Love is in the air: Pay TV consolidation hints at an OTT future

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It’s Valentine’s Day, and love is in the air.

Comcast has expressed its love for Time Warner Cable. With 45 billion reasons.

There’s a lot of love going on in the video content delivery business. Brightcove loves Unicorn. Ericsson loves Azuki. Verizon loves upLynk. And EdgeCast OnCue broke up with Intel but then quickly fell in love with Verizon.

And behind the scenes, Apple is quietly, but forcefully,expressing its love for fiber.

What’s this all about? Is it an early spring?

Well, it turns out that all this love is hiding a somewhat more sinister underbelly. If video delivery companies were people on an island, it would be hard to avoid an episode of Survivor, as everyone chose teams to survive. Consolidation is a loveless word, and competition even less. But when survival is at stake, people make bold moves, and actions speak louder than words.

If video delivery companies were people on an island, it would be hard to avoid an episode of Survivor, as everyone chose teams to survive.

Trying to understand motivations is where this love story turns into a more complicated schoolyard scene.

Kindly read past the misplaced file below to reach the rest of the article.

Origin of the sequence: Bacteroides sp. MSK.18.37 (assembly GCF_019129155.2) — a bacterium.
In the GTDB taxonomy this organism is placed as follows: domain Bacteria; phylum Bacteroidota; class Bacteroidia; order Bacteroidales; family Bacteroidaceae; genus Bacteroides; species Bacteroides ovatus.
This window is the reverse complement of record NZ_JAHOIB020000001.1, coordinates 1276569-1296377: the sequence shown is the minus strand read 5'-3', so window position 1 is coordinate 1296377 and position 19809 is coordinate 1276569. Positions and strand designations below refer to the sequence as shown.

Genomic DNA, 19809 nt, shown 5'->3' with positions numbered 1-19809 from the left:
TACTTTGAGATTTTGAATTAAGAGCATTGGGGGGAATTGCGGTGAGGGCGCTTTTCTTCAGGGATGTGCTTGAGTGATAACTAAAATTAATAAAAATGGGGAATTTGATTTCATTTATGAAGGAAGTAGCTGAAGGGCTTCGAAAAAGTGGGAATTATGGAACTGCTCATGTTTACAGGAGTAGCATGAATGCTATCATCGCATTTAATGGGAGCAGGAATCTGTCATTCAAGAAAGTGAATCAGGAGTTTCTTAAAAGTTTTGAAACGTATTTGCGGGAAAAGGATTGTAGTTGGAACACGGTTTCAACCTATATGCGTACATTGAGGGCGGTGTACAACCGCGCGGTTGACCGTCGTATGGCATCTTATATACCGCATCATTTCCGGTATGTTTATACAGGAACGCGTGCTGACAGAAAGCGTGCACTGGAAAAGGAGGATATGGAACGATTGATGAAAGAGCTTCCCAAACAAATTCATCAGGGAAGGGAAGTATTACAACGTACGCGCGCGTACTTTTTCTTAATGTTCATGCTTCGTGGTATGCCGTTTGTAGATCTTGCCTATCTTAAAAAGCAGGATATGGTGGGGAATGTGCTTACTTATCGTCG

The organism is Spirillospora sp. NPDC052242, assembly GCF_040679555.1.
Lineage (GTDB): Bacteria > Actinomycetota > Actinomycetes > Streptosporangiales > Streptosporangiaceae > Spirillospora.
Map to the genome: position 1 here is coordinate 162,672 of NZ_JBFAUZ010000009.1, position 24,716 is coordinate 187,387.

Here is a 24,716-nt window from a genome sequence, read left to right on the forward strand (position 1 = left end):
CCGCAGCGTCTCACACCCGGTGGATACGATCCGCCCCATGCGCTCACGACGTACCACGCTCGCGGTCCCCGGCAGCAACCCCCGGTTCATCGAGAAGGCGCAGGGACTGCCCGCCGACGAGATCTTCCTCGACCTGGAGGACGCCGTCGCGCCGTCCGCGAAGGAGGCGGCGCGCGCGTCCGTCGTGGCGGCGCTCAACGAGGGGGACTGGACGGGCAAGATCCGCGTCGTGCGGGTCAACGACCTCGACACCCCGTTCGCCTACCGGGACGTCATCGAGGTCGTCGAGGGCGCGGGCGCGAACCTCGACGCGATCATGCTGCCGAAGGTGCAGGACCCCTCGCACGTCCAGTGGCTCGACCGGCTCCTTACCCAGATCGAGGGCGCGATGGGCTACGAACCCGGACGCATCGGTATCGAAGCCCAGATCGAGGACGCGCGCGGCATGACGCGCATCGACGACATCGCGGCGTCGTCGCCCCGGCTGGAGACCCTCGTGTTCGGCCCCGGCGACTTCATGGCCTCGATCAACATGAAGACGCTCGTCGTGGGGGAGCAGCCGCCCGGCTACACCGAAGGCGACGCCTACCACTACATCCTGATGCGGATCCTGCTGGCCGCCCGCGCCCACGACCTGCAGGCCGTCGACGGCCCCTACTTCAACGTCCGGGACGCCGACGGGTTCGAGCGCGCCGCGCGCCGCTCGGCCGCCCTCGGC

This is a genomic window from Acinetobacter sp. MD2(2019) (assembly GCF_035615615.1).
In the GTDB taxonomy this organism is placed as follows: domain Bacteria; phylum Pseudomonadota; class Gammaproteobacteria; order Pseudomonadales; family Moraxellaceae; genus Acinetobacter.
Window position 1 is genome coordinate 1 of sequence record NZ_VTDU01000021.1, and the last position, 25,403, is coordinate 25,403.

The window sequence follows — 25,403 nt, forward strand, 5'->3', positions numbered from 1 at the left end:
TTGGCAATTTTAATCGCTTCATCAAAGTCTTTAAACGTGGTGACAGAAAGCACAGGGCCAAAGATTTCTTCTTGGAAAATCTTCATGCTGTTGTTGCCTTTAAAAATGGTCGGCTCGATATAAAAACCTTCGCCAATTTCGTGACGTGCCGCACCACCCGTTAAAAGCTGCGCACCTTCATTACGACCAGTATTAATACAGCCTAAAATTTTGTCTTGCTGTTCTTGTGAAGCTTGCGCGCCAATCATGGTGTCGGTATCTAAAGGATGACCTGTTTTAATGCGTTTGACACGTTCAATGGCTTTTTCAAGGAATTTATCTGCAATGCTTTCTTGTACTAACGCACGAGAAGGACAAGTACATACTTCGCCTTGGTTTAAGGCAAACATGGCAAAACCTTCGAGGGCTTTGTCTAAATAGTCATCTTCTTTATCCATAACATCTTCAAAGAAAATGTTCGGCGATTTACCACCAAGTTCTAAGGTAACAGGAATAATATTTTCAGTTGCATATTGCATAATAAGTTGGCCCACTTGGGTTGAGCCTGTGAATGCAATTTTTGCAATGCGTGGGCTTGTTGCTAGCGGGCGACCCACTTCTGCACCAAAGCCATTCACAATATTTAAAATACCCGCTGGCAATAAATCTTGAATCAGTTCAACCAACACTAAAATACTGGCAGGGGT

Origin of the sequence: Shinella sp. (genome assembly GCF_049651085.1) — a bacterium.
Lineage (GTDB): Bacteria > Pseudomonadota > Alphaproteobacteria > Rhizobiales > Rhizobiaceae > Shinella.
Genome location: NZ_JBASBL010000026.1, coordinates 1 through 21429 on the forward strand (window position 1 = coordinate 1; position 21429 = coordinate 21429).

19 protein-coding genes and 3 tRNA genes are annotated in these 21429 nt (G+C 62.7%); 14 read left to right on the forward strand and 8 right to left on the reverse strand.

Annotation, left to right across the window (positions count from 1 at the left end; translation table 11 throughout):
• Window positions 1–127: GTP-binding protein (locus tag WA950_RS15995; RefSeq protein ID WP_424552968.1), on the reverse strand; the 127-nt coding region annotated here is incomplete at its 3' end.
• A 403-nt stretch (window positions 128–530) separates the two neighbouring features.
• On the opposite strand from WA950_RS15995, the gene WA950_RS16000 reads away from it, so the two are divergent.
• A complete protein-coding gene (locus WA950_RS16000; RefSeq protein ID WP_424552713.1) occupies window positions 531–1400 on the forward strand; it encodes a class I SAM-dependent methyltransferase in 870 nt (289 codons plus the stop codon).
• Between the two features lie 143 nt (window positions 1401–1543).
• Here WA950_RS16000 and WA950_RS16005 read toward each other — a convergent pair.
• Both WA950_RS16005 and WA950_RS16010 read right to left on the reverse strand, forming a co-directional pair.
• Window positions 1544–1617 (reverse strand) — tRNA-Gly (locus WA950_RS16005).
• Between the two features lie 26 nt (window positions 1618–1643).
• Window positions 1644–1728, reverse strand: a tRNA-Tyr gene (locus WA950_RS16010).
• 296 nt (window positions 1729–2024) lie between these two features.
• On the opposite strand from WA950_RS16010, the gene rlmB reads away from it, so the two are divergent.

According to gigaom, Verizon is worried about Comcast, so they’ve paired up with upLynk and Edgecast to power live streaming for themselves and as a one-stop-shop for third-party video providers. In fact, they put their online video guy (Redbox Instant’s Shawn Strickland) in charge of the whole TV business, signaling a move away from the limiting physical footprints of cable and towards a future of – wait for it – “over the top” TV. Verizon said this about their purchase of Intel’s assets:

“the transaction will accelerate the availability of next-generation video services, both integrated with Verizon FiOS fiber-optic networks and delivered “over the top” to any device.”

To cable and telco, “Over the top” used to mean the enemy – an enemy that didn’t play by the geographical rules. But things are changing, and never so evident as with Comcast’s (pending) purchase of Time Warner.

What’s going on? In a word, video. Specifically, adaptive streaming video, delivered to any device, supported by targeted ad insertion. These are big players in the schoolyard, and they’re showing their love for all technology that will help them deliver TV – profitably – to any device, over anyone’s network.

Who will fall in love next?

MichaelLove is in the air: Pay TV consolidation hints at an OTT future

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